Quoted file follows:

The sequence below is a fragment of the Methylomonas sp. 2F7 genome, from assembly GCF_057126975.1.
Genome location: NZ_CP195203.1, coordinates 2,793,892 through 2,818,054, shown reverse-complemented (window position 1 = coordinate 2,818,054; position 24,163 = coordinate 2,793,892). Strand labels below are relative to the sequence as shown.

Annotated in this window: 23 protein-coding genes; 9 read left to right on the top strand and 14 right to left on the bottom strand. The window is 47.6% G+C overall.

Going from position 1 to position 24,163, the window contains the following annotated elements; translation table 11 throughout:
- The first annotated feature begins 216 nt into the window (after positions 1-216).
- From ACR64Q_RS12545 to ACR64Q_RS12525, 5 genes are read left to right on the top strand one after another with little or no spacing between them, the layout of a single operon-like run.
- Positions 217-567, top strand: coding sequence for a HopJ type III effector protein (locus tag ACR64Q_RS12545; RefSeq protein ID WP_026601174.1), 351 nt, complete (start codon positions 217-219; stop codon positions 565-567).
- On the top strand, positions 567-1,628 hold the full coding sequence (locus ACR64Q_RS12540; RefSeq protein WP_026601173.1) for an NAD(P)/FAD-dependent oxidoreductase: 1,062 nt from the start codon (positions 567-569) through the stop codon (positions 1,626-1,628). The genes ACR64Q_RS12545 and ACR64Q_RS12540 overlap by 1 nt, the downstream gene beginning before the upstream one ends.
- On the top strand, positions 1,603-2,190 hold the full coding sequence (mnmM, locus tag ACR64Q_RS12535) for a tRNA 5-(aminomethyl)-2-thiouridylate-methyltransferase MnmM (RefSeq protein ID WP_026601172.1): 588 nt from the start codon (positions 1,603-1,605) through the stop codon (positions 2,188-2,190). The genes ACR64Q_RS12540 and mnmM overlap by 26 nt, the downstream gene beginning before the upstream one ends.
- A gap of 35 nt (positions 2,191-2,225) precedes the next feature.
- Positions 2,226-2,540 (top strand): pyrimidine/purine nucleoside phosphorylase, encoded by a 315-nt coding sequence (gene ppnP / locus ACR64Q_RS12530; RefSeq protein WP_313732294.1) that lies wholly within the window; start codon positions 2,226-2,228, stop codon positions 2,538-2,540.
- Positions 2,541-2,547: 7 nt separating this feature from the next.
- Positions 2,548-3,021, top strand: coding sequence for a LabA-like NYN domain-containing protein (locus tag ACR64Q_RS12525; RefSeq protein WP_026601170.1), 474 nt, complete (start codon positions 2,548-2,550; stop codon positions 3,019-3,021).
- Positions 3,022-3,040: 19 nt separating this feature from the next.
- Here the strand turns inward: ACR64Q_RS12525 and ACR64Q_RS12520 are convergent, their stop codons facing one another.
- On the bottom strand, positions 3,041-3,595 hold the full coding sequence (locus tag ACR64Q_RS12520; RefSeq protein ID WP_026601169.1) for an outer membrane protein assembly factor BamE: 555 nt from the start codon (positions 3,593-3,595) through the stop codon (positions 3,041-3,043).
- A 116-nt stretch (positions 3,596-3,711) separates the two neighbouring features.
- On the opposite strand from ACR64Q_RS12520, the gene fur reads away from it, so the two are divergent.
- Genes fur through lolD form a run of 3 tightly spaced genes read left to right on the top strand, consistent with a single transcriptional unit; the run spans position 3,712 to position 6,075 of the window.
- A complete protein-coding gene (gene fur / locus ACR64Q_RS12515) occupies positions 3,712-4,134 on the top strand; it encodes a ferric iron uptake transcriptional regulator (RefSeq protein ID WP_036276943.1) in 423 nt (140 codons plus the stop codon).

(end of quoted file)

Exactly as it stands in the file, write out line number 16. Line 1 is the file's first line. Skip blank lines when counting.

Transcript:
- On the bottom strand, positions 3,041-3,595 hold the full coding sequence (locus tag ACR64Q_RS12520; RefSeq protein ID WP_026601169.1) for an outer membrane protein assembly factor BamE: 555 nt from the start codon (positions 3,593-3,595) through the stop codon (positions 3,041-3,043).